So in answer to your question why someone would argue about it - in this case, because they were distraught and a lawyer saw the potential for some serious cash from an out-of-court settlement. Taking it to court is the ultimate argument.
Why argue about it casually? Because it's human an interesting.
posted by plinth at 6:50 AM on April 2, 2007


Morally, if you have the ability to help, you should.

Legally, the Good Sam laws vary quite a bit by state, and some /many medical professionals have been successfully sued. Even when they were not negligent, because they had deep pockets.
posted by theora55 at 6:54 AM on April 2, 2007


Your co-workers may be confused because there is a duty to immediately render aid if you are involved in an accident (Tex. Transportation Code § 550.021 et seq). If you are involved in an accident resulting in injury or death and you do not perform this duty, you are liable to imprisonment for up to five years and a fine of up to $5,000.
posted by grouse at 7:03 AM on April 2, 2007


You're confusing US Good Samaritan laws for European ones....from Wikipedia:

"Good Samaritan laws in the United States and Canada are laws protecting from blame those who choose to aid others who are injured or ill. They are intended to reduce bystanders' hesitation to assist, for fear of being prosecuted for unintentional injury or wrongful death. The name Good Samaritan refers to a parable told by Jesus in the New Testament (Luke 10:33-35).

In other countries (as well as the Canadian province of Quebec), Good Samaritan laws describe a legal requirement for citizens to assist people in distress, unless doing so would put themselves in harm's way."


From the same page:

In the United States
Though the details of Good Samaritan laws in various jurisdictions vary, some features are common:


General guidelines
Unless a caretaker relationship (such as a parent-child or doctor-patient relationship) exists prior to the illness or injury, or the "Good Samaritan" is responsible for the existence of the illness or injury, no person is required to give aid of any sort to a victim.
Any first aid provided must not be in exchange for any reward or financial compensation. As a result, medical professionals are typically not protected by Good Samaritan laws when performing first aid in connection with their employment.
If aid begins, the responder must not leave the scene until:
1) It is necessary in order to call for needed medical assistance.
2) Somebody of equal or higher ability can take over.
3) Continuing to give aid is unsafe (this can be as simple as a lack of adequate protection against potential diseases, such as latex gloves to protect against HIV) — a responder can never be forced to put himself or herself in danger to aid another person.

The responder is not legally liable for the death, disfigurement or disability of the victim as long as the responder acted as a rational person of the same level of training would have under the same circumstances.


In some states, even being a licensed (off duty, non practicing) EMT can mean you are no longer protected from Good Samaritan laws....I had an instructor who advised you should never tell anyone about your EMT training at the scene of an accident while offering off-duty assistance in the capacity of a private citizen.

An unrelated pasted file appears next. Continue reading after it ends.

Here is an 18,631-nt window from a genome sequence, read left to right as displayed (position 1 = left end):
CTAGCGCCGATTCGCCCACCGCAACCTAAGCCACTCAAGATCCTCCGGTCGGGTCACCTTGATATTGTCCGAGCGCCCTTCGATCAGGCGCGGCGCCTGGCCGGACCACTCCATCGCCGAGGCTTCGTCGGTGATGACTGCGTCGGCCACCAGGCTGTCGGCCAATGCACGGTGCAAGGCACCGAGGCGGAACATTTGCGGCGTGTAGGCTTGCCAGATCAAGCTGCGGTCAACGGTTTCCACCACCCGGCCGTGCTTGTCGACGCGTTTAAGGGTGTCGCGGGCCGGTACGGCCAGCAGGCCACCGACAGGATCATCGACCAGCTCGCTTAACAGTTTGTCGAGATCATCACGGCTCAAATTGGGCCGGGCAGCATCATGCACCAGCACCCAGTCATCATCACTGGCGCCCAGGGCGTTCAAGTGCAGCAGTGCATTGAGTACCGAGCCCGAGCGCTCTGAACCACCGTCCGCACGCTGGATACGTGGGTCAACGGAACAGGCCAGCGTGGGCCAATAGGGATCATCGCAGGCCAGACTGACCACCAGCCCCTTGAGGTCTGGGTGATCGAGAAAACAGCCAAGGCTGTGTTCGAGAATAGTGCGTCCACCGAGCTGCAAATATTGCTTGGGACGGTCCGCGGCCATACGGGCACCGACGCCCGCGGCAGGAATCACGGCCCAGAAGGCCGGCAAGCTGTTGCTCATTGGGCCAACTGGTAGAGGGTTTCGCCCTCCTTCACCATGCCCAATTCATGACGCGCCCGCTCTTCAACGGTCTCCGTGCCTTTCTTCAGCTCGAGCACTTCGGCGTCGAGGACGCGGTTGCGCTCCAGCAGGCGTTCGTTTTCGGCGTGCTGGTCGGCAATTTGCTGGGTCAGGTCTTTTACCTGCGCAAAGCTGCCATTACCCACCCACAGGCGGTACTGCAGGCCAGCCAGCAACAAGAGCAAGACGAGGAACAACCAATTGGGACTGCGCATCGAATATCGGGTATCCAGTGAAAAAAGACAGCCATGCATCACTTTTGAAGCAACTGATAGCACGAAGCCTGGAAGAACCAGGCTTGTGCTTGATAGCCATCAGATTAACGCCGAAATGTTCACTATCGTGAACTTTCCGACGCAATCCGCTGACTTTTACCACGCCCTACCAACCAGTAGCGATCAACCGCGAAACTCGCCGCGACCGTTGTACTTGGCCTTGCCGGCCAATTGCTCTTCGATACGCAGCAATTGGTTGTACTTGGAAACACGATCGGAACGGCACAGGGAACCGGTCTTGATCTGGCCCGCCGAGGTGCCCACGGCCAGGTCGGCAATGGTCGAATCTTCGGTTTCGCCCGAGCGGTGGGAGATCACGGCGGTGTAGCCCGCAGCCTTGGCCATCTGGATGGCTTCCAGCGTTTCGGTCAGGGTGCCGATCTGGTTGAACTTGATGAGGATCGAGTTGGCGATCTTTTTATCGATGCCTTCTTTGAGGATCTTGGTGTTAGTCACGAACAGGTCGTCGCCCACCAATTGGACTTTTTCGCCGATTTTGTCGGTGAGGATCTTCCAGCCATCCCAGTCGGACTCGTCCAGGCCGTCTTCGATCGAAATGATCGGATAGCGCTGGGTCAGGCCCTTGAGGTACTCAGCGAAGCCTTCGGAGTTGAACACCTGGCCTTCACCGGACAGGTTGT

posted by availablelight at 7:04 AM on April 2, 2007 [1 favorite]


Actually, there seem to be a couple of states other than Vermont, including Rhode Island, that require you to help in an emergency (if there's no danger to yourself). It also could depend on the situation -- if you're witnessing a crime or child abuse instead of just an accident, for example. This article provides an overview. IANAL.
posted by walla at 7:07 AM on April 2, 2007


I won't give you any legal advice, but I will say this: as a citizen driving around Texas, I would not feel I had a legal obligation to stop and render aid because I do not.

If that was a legal obligation, wouldn't you expect every person on the highway to stop during every fender bender?

Also, headspace: the statutes you are citing are not all applicable here. Texas has some Good Samaritan statutes that apply to health care providers (especially the CPRC 74 provision) that do not seem to be at issue in this question.
posted by dios at 9:07 AM on April 2, 2007


dios- just trying to be complete; I have no idea what training or expertise chitlin might have, so on the off chance that he's a volunteer firefighter/citizen first responder in addition to Land Surveyin' for a living, I just included them all.
posted by headspace at 9:56 AM on April 2, 2007


It can get even muddier when the damn lawyers get involved.

From what I've been told by lawyers & other health care professionals (at least in California) is that if I, an EMT, stop to assist in basic first aid within the EMT-I scope of practice, that the Good Sam laws will protect me. However, given the enormous costs of having to defend yourself against a bullshit lawsuit in court, many health care professionals will choose to not stop & render aid at the scene of an accident while off-duty.

For negligence, 4 factors have to be present. Duty to Act, Breach of Duty, Damages, and Cause.

But it really does suck when the first thing that we have to consider before helping someone is "Could this get me sued?"
posted by drstein at 12:59 PM on April 2, 2007